Here we face what may be the quintessential enigma and challenge of the Old Testament. One moment we are considering the mystery and wonder of divine love as fundamental to the calling and choosing of Israel; the next moment we are considering such choosing as a basis for apparent divinely sponsored genocide. One moment we see God as loving; the next moment we see a deity who apparently sponsors mass murder. How should this be approached and understood? (p. 56)
There is no simple answer to this question – but there are some promising directions. The acceptability of these directions may be related to one’s view of scripture. In certain views of inerrancy the violence is taken at face value and rationalized as deserved punishment, either for the specific sins of these peoples or for the general depravity of fallen humanity. We all deserve obliteration – the wonder is the mercy that God shows. Add to this the fact that it occurred so long ago, and the violence can be safely ignored.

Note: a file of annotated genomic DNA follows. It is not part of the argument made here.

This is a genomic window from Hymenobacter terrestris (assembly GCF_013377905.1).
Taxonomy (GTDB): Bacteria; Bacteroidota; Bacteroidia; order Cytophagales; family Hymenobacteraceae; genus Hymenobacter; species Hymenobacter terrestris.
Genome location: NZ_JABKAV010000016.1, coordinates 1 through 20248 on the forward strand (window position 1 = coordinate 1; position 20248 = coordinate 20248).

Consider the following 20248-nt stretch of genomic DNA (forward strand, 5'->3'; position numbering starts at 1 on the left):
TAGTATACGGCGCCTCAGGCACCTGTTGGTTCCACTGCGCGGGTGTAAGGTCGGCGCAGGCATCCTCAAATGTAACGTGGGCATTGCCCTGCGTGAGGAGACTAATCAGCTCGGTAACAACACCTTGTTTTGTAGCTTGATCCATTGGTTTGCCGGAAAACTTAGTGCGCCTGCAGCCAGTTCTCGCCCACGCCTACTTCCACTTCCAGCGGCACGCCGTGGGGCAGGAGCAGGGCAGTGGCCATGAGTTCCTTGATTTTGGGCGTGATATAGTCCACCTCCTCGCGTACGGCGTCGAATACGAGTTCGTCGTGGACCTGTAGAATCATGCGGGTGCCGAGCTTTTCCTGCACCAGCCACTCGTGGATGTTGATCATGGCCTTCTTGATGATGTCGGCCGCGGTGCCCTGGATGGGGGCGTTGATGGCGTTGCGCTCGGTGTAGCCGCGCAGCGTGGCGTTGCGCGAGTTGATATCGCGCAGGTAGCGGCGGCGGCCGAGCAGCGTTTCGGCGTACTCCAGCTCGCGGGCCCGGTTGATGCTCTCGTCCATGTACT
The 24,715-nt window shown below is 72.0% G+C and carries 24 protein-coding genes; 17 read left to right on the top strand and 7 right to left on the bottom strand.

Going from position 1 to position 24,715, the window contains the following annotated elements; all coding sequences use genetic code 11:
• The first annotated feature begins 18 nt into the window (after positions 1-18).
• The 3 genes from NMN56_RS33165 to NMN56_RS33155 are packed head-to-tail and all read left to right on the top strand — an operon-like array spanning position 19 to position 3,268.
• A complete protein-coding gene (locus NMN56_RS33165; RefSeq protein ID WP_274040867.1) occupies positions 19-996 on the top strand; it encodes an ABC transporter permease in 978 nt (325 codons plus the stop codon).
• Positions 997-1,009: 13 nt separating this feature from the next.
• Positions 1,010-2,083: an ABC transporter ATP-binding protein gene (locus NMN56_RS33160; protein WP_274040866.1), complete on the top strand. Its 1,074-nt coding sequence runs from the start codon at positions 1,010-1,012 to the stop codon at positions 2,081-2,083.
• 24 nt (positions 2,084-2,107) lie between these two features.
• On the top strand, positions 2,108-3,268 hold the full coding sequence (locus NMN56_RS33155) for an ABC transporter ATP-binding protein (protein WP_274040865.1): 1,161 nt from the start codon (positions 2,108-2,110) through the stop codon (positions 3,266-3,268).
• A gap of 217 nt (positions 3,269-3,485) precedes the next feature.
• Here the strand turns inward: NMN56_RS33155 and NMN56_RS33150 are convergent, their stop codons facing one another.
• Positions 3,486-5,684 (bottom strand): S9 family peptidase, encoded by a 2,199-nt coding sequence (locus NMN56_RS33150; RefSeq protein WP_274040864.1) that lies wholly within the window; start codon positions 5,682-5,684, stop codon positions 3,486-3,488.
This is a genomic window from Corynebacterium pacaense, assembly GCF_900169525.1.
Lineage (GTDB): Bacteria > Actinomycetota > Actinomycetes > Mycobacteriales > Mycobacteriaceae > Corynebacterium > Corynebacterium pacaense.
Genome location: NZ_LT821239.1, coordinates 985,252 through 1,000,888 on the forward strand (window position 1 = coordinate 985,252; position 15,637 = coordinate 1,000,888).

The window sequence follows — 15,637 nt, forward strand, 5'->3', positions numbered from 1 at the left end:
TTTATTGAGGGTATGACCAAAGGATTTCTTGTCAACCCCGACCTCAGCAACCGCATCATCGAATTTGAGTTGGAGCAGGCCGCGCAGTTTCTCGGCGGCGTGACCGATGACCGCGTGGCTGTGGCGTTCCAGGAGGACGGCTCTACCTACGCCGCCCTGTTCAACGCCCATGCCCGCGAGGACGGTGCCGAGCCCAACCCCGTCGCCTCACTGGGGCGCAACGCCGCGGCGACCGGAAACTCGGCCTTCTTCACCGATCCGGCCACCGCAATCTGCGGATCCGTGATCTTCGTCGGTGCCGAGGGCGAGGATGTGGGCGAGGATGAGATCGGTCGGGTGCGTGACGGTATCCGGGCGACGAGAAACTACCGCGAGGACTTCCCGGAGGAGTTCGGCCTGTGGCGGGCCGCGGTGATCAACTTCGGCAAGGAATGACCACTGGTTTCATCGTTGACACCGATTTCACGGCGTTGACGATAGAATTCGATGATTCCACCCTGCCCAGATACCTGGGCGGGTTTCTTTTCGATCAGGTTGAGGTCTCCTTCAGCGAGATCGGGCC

This view troubles many Christians because it doesn’t seem consistent with the nature of God as love or with his justice and mercy. Moberly offers some ideas that he finds promising. These will not satisfy some literalists, but Moberly suggests that we should take the rhetoric of the text seriously without taking it woodenly.
First, the letter of the passage argues against a literalist reading. It clearly contains rhetorical idioms of the ancient Israelites. One of these is the symbolism of the number seven which Moberly points out “often functions to indicate ‘many’ rather than a precise number.” In other places the lists of occupants of Canaan vary in identity and number (five, six, or ten peoples in Genesis and Exodus for example).